To accommodate the casting process, the tail section is separate. The kit also offers both the standard and the taller, wooden tail as fit on later production aircraft. To help prevent alignment and gluing problems, the horizontal stabilizer is a single piece that is trapped between the lower and upper fin. Rudder and elevators are separate pieces. The fabric detailing on the control surfaces seems a bit overdone, but should tone down some under a few coats of paint.

The fuselage itself is commendably thin for a piece of resin of this size. As you can see from the image above, there is the additional bump on the right side under the gun fairings. This is usually found on the pressurized 109G-5, but was also found on a number of 109G-6s. You need to check your references to see if it applies. If not, simply sand it off. The wings are a single casting and include the fuselage fairing. It should make for a more accurate and stout join. The dihedral of the wings is a bit more than what is shown in the three-view drawings that come on the instruction sheet.

When I initially opened the kit, and saw that it was basically an all resin kit, I was concerned about the ability of the landing gear to support all the weight. Fortunately Pend Oreille has done what I wish all resin kit makers would do and that is to cast metal rod into the landing gear. I have a shelf full of resin kits on bowed landing gear from those that were not so thoughtful! The tail wheel strut is the short version and is resin, but won't have all the weight to contend with. You also get two canopies; a standard one and the later Erla Haube or Galland hood. A nice touch is that you get two of each, perfect for the klutzes amongst us!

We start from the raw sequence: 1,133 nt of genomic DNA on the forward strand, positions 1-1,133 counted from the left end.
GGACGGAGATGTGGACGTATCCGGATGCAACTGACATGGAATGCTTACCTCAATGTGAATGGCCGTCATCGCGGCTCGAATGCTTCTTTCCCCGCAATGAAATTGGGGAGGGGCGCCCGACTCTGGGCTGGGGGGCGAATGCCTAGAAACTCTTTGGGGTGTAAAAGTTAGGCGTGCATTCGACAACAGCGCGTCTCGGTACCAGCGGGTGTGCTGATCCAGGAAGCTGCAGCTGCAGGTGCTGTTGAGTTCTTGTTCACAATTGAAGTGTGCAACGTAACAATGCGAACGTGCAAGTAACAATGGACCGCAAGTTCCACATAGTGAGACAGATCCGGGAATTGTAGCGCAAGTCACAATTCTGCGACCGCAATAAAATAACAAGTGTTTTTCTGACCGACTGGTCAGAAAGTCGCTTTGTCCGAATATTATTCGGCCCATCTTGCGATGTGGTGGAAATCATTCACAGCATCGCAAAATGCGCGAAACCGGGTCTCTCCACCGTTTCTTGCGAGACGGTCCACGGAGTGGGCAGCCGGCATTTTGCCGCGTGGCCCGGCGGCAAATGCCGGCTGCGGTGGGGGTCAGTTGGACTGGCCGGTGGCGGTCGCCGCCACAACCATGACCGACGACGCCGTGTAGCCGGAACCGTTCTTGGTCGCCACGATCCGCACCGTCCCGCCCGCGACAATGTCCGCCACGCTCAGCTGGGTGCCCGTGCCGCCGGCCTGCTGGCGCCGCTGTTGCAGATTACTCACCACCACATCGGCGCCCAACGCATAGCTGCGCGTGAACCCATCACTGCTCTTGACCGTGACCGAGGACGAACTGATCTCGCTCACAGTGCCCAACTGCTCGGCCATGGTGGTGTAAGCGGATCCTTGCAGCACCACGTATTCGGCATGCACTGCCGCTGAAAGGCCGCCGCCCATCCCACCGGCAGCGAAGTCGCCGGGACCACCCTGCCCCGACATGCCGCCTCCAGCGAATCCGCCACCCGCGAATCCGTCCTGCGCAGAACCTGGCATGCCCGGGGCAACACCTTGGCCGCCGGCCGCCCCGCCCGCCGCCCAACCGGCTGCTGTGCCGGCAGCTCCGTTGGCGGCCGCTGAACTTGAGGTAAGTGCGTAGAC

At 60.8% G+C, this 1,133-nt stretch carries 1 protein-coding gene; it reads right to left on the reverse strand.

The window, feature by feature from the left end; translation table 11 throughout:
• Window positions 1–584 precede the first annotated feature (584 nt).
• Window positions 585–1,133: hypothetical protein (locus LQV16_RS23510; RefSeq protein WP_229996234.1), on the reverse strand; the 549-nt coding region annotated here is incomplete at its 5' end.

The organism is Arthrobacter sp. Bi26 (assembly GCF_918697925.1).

As for the other bits, there are sheet metal parts for the exhaust shields. This is a nice addition as one can bang them up a bit as was often found on the real aircraft! The decal sheet is from Pomkals, which I guess is basically in-house. They provide markings for two aircraft. One is a standard G-6 in RLM 74/75/76 for Black 9 of III./JG 3. The other is a later version of the ace Erich Hartmann of I./JG 53. It is in a winter camo of white over RLM 76 and has his characteristic 'tulip' markings.

The decals themselves are matte and are not separate. At least, I think they have a carrier film over them. Frankly, I think I would recoat them with  Microscale decal film just to be sure! They are crisply done and in register. I am concerned that the white and yellow are a bit too transparent. The yellow in particular is of a very bright shade. The tulip decorations and tail swastika have the black and white as separate parts. The swastika will be replaced with a 1/32 one on my kit as there is no way I'll be able to align eight separate decals of that size!

The instruction sheet is on eight pages and is perfectly adequate for the job. The first page is a short history of the 109G-6. Next is a list of parts with part numbers. The next three pages are construction diagrams and drawings (one of which is shown here). The next two pages are exterior painting and decal placement with the final page being a five view drawing of a standard Bf-109G-6. There is no color information on the interior at all. I can only assume that, considering the experience level required to build the kit, this information is considered superfluous and should already be known by those who'd build the kit.

Overall it looks like a very nice kit and should not be that difficult to build. Stay tuned.


Review copy courtesy of Pend Oreille